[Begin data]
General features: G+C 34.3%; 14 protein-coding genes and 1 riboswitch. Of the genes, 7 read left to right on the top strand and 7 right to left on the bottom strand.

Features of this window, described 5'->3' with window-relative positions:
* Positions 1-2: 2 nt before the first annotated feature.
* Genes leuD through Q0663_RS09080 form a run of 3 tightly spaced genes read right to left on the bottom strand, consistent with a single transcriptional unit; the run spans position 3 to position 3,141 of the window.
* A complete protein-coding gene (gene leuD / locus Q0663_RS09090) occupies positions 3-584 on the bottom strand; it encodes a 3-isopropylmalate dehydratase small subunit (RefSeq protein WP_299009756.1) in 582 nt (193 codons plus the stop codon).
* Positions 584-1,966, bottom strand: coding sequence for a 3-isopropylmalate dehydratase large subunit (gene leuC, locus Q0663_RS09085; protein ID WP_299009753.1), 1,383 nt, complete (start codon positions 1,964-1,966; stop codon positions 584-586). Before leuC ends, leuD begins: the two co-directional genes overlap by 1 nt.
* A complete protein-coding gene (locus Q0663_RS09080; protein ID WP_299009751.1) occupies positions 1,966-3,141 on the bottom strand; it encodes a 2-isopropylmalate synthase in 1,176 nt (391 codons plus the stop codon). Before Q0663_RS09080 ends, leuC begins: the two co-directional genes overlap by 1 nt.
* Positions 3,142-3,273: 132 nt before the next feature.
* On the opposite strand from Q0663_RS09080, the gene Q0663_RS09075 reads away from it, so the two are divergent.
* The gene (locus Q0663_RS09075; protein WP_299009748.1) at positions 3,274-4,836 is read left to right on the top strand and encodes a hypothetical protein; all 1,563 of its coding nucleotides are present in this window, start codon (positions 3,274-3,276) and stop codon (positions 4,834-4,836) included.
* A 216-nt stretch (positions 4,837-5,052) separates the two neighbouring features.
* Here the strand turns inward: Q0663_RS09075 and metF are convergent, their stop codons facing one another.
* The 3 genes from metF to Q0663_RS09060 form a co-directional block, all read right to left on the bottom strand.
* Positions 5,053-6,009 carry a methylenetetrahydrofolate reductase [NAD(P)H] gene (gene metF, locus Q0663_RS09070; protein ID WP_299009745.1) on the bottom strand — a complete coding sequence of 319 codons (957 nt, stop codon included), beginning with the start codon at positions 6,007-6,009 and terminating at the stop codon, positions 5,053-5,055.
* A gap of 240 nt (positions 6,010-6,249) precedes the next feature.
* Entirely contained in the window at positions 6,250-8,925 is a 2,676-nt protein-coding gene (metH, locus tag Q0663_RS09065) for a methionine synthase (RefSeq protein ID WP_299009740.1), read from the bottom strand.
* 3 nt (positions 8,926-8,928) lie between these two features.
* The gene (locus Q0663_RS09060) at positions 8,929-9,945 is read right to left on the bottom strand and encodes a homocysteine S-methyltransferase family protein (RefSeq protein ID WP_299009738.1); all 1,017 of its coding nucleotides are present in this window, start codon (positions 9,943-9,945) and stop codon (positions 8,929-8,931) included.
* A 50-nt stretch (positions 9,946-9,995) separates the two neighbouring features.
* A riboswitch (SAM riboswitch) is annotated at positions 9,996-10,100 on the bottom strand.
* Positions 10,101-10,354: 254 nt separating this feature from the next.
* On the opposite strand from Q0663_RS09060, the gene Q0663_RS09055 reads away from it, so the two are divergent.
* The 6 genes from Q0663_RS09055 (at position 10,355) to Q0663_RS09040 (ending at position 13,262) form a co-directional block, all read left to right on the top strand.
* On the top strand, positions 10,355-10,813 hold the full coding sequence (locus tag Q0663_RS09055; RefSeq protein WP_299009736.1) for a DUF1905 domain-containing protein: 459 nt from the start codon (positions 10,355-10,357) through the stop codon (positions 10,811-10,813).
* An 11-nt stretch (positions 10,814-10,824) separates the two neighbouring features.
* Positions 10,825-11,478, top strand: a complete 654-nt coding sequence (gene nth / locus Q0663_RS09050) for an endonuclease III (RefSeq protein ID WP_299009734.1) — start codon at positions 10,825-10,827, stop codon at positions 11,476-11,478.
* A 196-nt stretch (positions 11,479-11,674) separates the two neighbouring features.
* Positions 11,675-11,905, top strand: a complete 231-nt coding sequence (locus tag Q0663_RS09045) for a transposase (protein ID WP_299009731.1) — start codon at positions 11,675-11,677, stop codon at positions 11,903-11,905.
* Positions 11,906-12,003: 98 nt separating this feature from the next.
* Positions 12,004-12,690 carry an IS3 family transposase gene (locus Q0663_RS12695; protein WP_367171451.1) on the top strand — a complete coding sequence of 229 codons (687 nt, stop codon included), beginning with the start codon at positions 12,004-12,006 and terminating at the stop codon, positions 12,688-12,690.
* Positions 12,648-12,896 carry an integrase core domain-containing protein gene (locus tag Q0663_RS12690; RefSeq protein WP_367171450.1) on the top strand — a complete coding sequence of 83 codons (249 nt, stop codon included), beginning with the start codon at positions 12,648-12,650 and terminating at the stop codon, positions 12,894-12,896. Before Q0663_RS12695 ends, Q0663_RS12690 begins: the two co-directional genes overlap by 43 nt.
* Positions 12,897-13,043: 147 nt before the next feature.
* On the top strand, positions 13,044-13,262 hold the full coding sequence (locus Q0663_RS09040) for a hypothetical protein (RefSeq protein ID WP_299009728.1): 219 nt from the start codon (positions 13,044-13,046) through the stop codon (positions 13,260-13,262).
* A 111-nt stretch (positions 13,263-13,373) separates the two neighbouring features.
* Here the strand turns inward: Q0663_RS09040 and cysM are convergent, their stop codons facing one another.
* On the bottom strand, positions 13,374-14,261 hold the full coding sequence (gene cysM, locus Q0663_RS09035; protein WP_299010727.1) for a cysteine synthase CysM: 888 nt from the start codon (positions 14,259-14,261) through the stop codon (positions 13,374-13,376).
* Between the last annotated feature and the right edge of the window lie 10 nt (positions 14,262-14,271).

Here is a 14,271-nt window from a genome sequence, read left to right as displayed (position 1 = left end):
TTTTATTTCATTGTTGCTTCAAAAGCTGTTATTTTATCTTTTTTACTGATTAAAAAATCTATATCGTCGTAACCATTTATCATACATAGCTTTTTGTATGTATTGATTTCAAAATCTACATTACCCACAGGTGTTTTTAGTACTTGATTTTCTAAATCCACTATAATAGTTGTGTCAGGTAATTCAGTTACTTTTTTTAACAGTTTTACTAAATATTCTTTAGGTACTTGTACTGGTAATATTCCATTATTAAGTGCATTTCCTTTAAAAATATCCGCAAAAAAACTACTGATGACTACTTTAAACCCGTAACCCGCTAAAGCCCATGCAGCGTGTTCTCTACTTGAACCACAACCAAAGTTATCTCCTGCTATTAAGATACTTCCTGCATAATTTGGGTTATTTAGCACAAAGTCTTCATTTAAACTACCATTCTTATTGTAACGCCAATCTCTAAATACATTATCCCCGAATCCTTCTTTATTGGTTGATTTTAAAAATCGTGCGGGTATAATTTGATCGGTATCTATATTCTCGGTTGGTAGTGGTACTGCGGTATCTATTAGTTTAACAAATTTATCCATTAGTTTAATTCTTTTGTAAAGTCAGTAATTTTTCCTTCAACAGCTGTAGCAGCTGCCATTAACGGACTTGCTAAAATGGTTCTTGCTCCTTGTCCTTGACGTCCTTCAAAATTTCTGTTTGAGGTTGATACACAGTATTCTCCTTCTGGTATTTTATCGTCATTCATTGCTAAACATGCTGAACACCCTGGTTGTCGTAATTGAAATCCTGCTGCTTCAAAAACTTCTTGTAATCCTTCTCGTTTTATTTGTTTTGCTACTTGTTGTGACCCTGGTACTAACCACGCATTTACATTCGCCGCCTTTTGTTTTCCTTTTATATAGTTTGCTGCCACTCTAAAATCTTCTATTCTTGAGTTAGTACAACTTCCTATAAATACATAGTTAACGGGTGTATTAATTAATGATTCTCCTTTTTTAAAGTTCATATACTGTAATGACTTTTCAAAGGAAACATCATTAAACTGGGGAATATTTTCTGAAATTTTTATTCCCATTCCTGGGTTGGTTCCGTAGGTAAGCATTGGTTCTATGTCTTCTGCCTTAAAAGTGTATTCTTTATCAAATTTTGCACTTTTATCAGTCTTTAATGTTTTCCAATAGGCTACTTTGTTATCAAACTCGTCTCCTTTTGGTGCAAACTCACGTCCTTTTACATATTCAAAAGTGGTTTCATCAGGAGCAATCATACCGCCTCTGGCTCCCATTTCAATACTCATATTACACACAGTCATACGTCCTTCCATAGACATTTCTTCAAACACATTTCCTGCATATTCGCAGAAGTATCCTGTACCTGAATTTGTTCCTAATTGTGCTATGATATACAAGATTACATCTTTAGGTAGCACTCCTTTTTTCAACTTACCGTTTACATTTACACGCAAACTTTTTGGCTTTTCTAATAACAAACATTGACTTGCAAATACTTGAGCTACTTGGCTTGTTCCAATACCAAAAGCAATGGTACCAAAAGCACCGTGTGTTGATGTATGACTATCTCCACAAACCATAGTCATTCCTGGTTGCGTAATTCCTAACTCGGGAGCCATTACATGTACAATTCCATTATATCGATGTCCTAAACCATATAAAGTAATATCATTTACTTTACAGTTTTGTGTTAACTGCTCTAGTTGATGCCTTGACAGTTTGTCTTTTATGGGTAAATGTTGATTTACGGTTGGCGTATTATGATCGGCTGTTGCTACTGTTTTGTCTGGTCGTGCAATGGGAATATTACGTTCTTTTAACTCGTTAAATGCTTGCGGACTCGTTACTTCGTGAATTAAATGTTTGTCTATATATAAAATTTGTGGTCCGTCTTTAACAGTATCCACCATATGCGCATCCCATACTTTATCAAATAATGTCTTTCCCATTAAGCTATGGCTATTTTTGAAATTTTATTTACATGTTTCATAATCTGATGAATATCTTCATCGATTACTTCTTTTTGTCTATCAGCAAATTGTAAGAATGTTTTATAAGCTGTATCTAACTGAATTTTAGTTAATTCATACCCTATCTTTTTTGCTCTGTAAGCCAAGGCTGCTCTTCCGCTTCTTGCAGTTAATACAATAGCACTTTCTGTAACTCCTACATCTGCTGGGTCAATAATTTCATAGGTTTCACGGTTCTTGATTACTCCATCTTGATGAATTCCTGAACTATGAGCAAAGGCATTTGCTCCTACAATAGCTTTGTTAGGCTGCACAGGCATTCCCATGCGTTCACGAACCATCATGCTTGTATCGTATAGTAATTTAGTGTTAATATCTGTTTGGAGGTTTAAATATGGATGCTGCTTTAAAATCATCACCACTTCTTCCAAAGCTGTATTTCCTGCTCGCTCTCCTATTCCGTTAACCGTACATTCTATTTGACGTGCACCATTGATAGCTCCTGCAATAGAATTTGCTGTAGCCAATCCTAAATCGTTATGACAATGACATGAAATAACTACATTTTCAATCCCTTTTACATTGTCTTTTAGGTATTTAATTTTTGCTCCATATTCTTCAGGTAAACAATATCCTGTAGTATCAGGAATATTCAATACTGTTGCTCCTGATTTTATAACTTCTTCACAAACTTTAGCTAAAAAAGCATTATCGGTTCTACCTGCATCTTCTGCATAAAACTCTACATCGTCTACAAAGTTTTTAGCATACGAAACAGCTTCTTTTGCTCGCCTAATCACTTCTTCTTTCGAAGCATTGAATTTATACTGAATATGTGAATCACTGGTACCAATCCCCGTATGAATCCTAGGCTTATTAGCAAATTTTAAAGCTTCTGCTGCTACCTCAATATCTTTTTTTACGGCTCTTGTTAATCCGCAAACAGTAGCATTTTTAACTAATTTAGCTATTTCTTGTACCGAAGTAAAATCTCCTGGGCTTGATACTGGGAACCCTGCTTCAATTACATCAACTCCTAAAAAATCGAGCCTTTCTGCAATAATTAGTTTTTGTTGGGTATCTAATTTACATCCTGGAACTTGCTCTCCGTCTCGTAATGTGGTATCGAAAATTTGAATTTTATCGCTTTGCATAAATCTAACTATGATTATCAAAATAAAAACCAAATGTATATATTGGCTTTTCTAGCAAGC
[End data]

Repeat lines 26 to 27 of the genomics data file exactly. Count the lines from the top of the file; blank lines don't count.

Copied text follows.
* Positions 10,825-11,478, top strand: a complete 654-nt coding sequence (gene nth / locus Q0663_RS09050) for an endonuclease III (RefSeq protein ID WP_299009734.1) — start codon at positions 10,825-10,827, stop codon at positions 11,476-11,478.
* A 196-nt stretch (positions 11,479-11,674) separates the two neighbouring features.